What was the U.S. Director of National Intelligence doing in North Korea on Saturday? One thing, for sure, was picking up two American citizens, Matthew Todd Miller and Kenneth Bae, whom Pyongyang has been holding. If there was another goal, the Obama administration is keeping mum about it.
After prolonged negotiations for the release of the Americans, the administration’s decision to send DNI James Clapper to pick them up was highly unusual. Historically, Washington’s emissaries involved with prisoner releases have been an ex-officials, including former presidents, or retired diplomats.
“DNI Clapper traveled as an envoy of the President and went on the Administration's behalf,” a senior State Department official told the Daily Beast. “We do not want to speak for the North Koreans, but apparently they did not object to his traveling to Pyongyang.”
Clapper has spent his entire career in the intelligence community, and North Korea has been a major concern for U.S. intelligence agencies that seek to monitor the progress of its nuclear weapons program. The two Americans who were released—just one day before President Obama embarks on a trip to Asia—had been convicted in North Korean courts of crimes against the state and espionage. Bae, a tour operator, had spend two years in prison, Miller had been in for seven months. Both had been accused of acts hostile to the North Korean state.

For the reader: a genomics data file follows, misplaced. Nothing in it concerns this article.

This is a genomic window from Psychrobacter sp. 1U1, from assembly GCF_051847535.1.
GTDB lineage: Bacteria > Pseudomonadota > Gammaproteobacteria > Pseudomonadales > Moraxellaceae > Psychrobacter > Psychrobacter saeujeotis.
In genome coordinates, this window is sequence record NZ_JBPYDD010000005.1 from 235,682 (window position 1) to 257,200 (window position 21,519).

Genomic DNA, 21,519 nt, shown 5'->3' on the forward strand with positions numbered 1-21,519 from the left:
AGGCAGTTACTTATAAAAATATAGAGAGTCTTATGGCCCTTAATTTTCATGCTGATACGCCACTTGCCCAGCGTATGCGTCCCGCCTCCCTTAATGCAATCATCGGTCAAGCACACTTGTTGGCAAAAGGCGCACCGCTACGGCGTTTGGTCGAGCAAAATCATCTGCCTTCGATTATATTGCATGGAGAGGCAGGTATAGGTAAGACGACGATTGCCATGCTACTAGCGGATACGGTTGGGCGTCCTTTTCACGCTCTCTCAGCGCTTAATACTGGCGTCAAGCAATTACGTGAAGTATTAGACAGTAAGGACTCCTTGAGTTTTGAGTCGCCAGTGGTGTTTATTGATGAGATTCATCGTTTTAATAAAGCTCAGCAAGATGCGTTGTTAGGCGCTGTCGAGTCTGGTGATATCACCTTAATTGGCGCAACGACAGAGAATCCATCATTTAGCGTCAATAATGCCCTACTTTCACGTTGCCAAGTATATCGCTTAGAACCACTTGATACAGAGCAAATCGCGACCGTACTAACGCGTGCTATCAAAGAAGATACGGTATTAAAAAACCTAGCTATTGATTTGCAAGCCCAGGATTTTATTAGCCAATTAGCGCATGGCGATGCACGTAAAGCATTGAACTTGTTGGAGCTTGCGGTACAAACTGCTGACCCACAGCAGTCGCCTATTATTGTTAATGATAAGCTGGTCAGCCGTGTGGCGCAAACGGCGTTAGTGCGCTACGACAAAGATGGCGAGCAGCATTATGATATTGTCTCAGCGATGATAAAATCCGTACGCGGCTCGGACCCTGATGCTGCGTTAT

It wasn’t immediately clear whether Clapper gave the North Koreans any assurances about what the two men had been doing in the country.
The State Department official said that Clapper’s visit doesn't signal a thaw in U.S.-North Korea relations, particular over the status of its nuclear weapons program and its human rights record
The official added that Clapper “was not there to negotiate” with North Korea. “DNI Clapper was prepared to listen to what North Korea has to say on the nuclear issue, and to reiterate our long-standing nuclear policy,” the official said. “North Korea knows what it needs to do if it wants a better relationship with the international community and wants to end its isolation and pariah status. North Korea must show it is serious and prepared to abide by its commitments, particularly concerning denuclearization. And they must take significant steps to improve their human rights record. The release of our citizens is unrelated.”
Clapper’s visit to North Korea caught much of Washington by surprise. The official said the State Department notified “relevant congressional leadership once DNI Clapper’s visit was underway.” U.S. allies and partners were also told “so that they understood that this trip was undertaken for the purposes of obtaining the safe release of our citizens,” the official said.